“You’re not gonna do the TIME magazine thing, where you assassinate all these people, are you? You know, they’re famous for that. John Shaw Billings, in Life magazine, in the old days. The editor did not tell you, ‘You can’t write anything positive about this conference?’ You sure?”
Well, I’m filing to an editor—
“A-ha! You can’t write anything, then.” And so, like that, Oliver Stone had resolved to remain wary of our mission. There are places where reporters from old-guard mainstream national publications (ahem) are welcomed, and then there are places like the Symposium on the 50th Anniversary of the Assassination of President John F. Kennedy at Duquesne University’s Wecht Institute of Forensic Science and Law, where a reporter is received as warily as a CIA functionary. Held as gospel among the symposium’s attendees was the notion that members of a Beltway media elite, owing to a mix of incompetence and good manners and fealty, had long ago conspired to suppress forever the truth about the assassination.
But Stone, who had come to the Pittsburgh conference in October as a guest of honor, had a couple of new projects to promote, so here we were regardless, at his hotel’s bar, talking over Perriers and chili con carne.
Stone’s upcoming project, one he’s discussing only in whispers, is a Martin Luther King biopic. (Jamie Foxx will reportedly play King.) Stone had worked on a script in the mid-1990s, but controversy and the director’s fatigue with late-’60s-and-early-’70s politics — he had just wrapped Nixon — scuttled it. A few months ago, the producers with rights to King’s estate called and asked him back. He wanted in immediately, despite all his instincts telling him to stay away.
“We’ve seen so many documentaries. There’s so much we’ve seen about him that we think we know. For dramatists, you don’t want to go there. That’s the last place you want to go. That’s death. So for me, it’s a very challenging road, it’s not an easy thing to get involved in again. But I think it can be done. I think there’s a great story there. Although it’s a familiar story, I think it can be done in a new way. This is the first time I’ve told anyone about it. I don’t know why I’m telling you. Maybe there’s a bone of honesty in you that they won’t f–king cut out.”
Stone’s main mission in Pittsburgh, though, concerned John F. Kennedy. A limited edition of his 1991 film JFK hit stores just in time for the assassination’s 50th anniversary, with a 205-minute director’s cut and all kinds of other extras.
Stone, who grew up an old-line conservative, didn’t intend to start a movement. “I’ll be blunt,” he says. “I wanted to remake Z.” Z, the 1969 French film by Costa-Gavras, follows a reform-minded Greek politician assassinated by right-wing military elements, and one prosecutor’s fruitless attempt to bring the perpetrators to justice. “The opening, it was like the Greek Dealey Plaza,” Stone says. (Like Z, JFK won the Academy Award for best editing, and was nominated for, but did not win, best picture.)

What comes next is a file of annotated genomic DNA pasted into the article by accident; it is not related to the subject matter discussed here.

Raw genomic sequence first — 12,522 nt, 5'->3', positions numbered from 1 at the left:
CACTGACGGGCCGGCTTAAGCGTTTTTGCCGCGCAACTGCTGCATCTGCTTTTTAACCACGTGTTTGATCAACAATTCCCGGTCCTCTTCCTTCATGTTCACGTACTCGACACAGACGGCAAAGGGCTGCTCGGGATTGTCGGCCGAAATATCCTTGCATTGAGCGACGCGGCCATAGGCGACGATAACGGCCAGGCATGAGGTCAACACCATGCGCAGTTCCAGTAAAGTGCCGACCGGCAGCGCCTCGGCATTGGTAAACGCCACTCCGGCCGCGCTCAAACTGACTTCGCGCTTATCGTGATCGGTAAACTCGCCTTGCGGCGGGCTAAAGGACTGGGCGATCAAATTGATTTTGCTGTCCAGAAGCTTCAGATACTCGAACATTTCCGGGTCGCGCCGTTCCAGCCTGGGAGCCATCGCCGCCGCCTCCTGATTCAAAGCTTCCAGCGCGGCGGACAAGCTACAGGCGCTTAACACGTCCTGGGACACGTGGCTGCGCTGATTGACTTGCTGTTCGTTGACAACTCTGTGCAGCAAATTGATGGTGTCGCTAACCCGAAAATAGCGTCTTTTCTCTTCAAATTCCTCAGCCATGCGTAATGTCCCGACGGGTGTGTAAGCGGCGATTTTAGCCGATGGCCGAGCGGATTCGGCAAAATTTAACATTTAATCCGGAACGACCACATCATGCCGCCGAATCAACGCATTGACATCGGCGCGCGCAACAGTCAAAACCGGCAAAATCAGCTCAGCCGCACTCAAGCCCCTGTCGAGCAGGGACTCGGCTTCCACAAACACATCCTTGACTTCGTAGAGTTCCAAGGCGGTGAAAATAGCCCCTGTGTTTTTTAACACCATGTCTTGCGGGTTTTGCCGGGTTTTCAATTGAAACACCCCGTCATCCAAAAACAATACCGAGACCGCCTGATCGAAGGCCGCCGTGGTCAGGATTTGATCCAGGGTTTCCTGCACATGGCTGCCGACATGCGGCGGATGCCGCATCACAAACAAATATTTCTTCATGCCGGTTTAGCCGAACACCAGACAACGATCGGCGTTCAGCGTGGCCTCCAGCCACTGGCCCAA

But in the course of making the film, Stone became both a hero and a boon to those who doubt the Warren Report. JFK grossed over $200 million and breathed new life into dusty history. It prompted the passage of the JFK Records Act in 1992, and the subsequent release of millions of pages of documents, under the Assassination Records Review Board’s supervision. The full-time Warren skeptics were delighted to have Stone lend his celebrity and credibility to their cause.
He still talks the talk of an assassination skeptic — “I’m talking about the autopsy. The ARRB, in their long report in ’98, they called 10 more witnesses to that autopsy, and they identified a massive wound [to the back of Kennedy’s head]. You’re talking about 50 f–kin’ people who have identified this wound. And yet you have these troglodytes who keep coming up with the single-bullet theory. Which is insane. I hope you’re enough of a sportsman to realize it’s impossible.”
But Stone has since weaved his Kennedy beliefs into a macro-historical account, a unified theory of the 20th century and the decade-plus since. He calls it his “untold history of the United States, never covered by TIME magazine,” and there’s a 10-hour Showtime series (now out on Blu-Ray), and a near-800-page companion book (now out in paperback) to explain it.
Kennedy was a roadblock, and on Nov. 22, 1963, he turned into a speed bump. The story of the 20th century, argue Stone and his co-author Peter Kuznick, an American University professor, is the unchecked growth of the American empire and the national-security apparatus abetting it.
Kennedy wanted to stop this spirit before it became intractable. Stone says, “When Truman comes into office, we start this process of acceleration. We’re the richest country in the world, far stronger than the Soviets. … And we take this power and we misuse it from the beginning, with the atomic bomb.” And Eisenhower, who beefed up the nuclear arsenal, just made things worse.
Stone says, “Kennedy had to take the Cold War line to get elected. But once he got elected, and once he met the generals, and learned about the Bay of Pigs — he was shocked at the stupidity of the generals. He called them ‘boneheads.’ Laos, Vietnam, you have to go into it. It’s unbelievable. Kennedy really tries to make effective changes, some difference. He’s cut down. Johnson comes in and dives back in, in the worst way.”
Conspiracy theorists often use all this as the CIA’s motive to kill JFK; in his series, Stone doesn’t. The story is tragic enough.
“It’s not just the Kennedy killing. It’s the mindless acquisition, and acceleration to a national security state … Eventually we’re going to be hated by a lot more people than we already are.”
He pauses to marvel at the darkness of his vision and his life’s work. And then he laughs.